FDA recommends the use of a continuous monitoring device such as a continuous
temperature data logger for monitoring refrigerated cooler storage. In addition, we
recommend a daily check of the recorded temperatures to ensure that proper temperatures
have been maintained, and a daily check of the monitoring equipment itself to ensure that
it is operating properly. Alternatively, you may choose to perform a daily visual check of
the adequacy of ice or cooling media surrounding product during refrigerated storage;
however, your HACCP plan and monitoring records should reflect this monitoring
activity accordingly.


We may take further action if you do not promptly correct these violations. For instance, we may take further action to seize your product(s) and/or enjoin your firm from operating.


You should respond in writing within fifteen (15) working days from your receipt of this letter. Your response should outline the specific things you are doing to correct these violations. You should include in your response documentation such as HACCP and verification records, or other useful information that would assist us in evaluating your corrections. If you cannot complete all corrections before you respond, you should explain the reason for your delay and state when you will correct any remaining violations.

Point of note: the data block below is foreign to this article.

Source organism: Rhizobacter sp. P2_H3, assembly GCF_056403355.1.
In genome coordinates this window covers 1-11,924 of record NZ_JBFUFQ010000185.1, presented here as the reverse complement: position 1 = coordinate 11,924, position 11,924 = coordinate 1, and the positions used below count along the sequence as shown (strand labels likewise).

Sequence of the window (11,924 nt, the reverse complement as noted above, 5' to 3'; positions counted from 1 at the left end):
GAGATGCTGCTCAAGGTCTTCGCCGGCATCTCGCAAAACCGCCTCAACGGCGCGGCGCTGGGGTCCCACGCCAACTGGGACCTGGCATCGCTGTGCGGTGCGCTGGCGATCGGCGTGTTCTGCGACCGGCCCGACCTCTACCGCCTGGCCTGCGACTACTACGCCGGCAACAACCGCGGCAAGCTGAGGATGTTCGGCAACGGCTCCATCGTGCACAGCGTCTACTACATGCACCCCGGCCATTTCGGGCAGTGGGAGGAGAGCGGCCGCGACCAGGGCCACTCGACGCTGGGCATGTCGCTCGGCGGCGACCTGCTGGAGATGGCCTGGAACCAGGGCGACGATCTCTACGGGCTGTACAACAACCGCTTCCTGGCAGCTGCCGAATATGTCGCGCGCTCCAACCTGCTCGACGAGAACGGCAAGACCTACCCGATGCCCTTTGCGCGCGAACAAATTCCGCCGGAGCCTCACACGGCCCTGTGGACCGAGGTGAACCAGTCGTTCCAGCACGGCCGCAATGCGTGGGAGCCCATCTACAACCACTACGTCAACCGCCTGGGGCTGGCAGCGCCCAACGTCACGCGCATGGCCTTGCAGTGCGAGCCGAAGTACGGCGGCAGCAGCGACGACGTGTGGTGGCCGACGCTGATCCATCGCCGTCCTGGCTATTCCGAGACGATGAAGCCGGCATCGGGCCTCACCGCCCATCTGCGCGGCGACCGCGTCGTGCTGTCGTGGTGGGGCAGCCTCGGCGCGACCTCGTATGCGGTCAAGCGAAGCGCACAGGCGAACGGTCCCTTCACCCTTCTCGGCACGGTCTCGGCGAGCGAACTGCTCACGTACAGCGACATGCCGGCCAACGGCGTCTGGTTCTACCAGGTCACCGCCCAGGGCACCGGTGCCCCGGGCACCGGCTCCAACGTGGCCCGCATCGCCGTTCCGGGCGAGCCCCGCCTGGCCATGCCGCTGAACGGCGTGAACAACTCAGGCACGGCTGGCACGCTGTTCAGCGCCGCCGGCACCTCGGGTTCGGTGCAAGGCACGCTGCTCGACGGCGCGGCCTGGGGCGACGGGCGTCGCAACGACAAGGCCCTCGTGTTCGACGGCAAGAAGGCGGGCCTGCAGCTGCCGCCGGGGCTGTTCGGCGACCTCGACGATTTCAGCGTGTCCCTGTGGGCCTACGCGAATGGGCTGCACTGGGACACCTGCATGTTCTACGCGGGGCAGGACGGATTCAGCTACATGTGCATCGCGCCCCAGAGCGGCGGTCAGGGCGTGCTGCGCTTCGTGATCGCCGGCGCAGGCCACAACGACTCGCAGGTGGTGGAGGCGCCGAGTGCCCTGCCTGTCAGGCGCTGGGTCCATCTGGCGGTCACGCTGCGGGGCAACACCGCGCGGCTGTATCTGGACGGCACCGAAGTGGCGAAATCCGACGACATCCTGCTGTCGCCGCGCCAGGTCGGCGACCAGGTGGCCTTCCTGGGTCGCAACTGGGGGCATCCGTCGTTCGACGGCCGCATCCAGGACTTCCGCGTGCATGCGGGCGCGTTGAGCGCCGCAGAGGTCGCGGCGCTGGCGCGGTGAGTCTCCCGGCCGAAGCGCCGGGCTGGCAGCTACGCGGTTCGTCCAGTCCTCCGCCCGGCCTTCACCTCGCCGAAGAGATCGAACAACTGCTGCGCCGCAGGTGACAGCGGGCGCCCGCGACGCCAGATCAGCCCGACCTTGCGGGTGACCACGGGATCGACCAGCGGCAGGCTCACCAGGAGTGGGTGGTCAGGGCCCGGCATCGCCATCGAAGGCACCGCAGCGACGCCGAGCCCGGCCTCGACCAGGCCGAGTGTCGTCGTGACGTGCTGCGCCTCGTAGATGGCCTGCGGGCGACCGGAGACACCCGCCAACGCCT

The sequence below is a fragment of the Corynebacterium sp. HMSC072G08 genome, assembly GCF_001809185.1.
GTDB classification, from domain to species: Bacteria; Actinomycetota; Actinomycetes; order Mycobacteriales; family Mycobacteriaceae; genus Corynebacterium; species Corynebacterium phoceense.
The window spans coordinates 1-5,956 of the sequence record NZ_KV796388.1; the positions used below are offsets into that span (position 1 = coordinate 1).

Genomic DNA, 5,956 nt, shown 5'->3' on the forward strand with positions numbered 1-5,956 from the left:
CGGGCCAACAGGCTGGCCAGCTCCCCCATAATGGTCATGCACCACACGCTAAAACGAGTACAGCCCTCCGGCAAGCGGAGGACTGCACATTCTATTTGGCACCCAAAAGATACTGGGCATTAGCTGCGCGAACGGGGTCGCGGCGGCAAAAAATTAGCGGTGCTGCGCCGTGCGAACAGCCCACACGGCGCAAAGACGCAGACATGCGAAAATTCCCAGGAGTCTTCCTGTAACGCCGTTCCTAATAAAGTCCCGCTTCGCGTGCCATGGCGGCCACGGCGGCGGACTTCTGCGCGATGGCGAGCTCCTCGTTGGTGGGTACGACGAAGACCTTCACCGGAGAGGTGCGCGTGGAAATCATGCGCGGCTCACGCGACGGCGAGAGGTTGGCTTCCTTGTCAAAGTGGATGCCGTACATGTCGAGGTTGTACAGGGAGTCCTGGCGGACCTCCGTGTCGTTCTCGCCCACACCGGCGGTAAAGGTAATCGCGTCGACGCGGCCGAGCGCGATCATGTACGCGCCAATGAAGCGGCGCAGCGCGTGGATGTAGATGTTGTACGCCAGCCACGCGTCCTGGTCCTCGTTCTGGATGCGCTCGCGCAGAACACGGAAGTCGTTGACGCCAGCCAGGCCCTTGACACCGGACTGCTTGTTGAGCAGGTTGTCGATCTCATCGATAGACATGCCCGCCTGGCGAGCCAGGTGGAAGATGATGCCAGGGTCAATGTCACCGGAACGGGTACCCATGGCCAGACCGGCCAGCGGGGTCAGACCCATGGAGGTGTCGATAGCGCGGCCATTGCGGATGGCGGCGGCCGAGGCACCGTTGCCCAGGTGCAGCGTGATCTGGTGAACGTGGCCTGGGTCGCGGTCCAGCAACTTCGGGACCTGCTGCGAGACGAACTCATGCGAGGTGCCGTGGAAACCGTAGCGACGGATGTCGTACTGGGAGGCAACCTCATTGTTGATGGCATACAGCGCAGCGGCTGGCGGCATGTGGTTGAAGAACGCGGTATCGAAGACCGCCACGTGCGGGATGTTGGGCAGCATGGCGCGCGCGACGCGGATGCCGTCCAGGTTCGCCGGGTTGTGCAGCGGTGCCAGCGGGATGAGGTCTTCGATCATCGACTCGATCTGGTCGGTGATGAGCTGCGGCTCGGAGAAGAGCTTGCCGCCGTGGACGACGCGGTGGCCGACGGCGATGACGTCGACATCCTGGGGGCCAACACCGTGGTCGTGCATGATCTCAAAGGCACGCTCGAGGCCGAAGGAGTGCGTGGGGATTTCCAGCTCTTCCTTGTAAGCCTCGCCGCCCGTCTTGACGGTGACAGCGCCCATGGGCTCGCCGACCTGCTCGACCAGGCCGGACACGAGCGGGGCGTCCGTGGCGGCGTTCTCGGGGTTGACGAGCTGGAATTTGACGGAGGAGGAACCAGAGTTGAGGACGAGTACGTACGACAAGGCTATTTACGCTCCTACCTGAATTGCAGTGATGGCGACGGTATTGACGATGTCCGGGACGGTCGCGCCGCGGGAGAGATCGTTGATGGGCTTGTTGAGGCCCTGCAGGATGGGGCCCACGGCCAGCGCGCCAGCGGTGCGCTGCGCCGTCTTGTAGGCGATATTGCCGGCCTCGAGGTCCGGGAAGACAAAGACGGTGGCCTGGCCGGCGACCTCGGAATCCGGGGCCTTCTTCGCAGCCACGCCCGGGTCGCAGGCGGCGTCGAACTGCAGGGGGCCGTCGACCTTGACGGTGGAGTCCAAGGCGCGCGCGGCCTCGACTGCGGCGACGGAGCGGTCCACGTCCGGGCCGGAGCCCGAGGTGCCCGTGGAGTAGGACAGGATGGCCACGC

This letter may not list all the violations at your facility. You are responsible for ensuring that your processing plant operates in compliance with the Act, the seafood HACCP regulation (21 CFR Part 123) and the Current Good Manufacturing Practice regulation (21 CFR Part 110). You also have a responsibility to use procedures to prevent further violations of the Act and all applicable regulations.


Please send your written reply to the Food and Drug Administration, Attention: Dean Rugnetta, Compliance Officer, U.S. Food and Drug Administration, 300 Pearl Street, Suite 100, Buffalo, NY 14202. If you have questions regarding this letter, please contact Mr. Rugnetta at 716-541-0316.


Sincerely,

/S/

 

Otto D. Vitillo
District Director